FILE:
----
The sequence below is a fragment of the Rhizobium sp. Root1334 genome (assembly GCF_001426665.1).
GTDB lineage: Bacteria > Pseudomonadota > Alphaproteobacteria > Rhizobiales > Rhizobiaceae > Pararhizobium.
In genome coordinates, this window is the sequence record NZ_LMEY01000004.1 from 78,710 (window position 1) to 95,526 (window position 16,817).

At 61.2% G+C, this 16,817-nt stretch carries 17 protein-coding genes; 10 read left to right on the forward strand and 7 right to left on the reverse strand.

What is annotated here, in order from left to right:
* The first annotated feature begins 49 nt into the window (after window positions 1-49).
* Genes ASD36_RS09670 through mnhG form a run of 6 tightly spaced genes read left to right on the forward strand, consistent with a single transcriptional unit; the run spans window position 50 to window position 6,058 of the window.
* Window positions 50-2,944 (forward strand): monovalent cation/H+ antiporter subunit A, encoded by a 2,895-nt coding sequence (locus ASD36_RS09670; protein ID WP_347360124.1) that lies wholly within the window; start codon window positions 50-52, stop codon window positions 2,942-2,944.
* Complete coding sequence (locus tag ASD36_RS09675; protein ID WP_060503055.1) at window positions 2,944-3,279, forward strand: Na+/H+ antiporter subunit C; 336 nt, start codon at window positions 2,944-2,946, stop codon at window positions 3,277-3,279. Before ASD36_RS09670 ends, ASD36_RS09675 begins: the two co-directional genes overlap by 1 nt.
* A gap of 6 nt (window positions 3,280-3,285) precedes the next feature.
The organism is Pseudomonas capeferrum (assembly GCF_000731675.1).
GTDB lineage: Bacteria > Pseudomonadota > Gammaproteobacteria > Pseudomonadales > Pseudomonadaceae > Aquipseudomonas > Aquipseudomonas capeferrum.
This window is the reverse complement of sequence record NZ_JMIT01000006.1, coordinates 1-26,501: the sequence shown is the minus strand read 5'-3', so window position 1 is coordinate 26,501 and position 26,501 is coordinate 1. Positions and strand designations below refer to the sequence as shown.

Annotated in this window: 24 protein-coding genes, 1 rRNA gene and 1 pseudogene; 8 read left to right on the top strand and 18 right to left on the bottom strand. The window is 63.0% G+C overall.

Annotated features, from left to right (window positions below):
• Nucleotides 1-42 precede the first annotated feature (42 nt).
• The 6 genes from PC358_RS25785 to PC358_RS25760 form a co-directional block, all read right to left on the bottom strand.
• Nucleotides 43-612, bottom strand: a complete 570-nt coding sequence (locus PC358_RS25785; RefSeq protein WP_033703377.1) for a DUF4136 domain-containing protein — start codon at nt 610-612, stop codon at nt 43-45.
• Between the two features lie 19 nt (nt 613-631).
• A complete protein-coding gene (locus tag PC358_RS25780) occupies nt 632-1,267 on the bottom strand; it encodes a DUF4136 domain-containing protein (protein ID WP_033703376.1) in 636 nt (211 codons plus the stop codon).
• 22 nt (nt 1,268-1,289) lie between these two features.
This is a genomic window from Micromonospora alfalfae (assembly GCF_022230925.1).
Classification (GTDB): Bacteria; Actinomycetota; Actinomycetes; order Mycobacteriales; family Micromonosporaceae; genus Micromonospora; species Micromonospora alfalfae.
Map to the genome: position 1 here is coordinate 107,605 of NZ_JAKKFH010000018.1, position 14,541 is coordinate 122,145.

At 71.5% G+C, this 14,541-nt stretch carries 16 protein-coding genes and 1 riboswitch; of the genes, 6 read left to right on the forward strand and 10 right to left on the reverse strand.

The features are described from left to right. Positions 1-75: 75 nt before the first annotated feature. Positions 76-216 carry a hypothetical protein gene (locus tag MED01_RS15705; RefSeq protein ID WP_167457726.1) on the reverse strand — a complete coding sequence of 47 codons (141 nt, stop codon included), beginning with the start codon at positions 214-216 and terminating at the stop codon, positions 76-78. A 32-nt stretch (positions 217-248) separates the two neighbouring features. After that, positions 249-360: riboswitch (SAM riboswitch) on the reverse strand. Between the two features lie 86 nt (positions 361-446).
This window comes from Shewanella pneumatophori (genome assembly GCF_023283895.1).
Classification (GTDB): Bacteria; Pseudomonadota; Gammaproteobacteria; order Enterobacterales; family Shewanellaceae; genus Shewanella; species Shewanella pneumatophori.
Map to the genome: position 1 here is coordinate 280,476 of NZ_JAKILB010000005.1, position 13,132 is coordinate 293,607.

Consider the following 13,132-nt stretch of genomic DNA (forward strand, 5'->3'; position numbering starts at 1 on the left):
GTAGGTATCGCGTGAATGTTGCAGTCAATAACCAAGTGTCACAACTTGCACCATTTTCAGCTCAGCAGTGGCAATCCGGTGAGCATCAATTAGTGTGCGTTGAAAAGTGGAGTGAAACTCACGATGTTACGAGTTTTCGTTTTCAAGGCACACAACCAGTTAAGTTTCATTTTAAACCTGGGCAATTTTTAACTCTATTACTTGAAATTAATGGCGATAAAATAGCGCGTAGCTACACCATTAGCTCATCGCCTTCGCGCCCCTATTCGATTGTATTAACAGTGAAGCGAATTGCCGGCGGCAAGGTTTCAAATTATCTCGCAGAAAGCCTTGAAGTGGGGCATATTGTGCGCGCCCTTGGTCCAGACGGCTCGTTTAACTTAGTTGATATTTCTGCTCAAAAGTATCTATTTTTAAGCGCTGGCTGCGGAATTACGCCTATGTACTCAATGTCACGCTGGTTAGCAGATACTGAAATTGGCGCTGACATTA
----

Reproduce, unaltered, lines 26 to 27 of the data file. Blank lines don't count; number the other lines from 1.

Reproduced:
The features are described from left to right. Positions 1-75: 75 nt before the first annotated feature. Positions 76-216 carry a hypothetical protein gene (locus tag MED01_RS15705; RefSeq protein ID WP_167457726.1) on the reverse strand — a complete coding sequence of 47 codons (141 nt, stop codon included), beginning with the start codon at positions 214-216 and terminating at the stop codon, positions 76-78. A 32-nt stretch (positions 217-248) separates the two neighbouring features. After that, positions 249-360: riboswitch (SAM riboswitch) on the reverse strand. Between the two features lie 86 nt (positions 361-446).
This window comes from Shewanella pneumatophori (genome assembly GCF_023283895.1).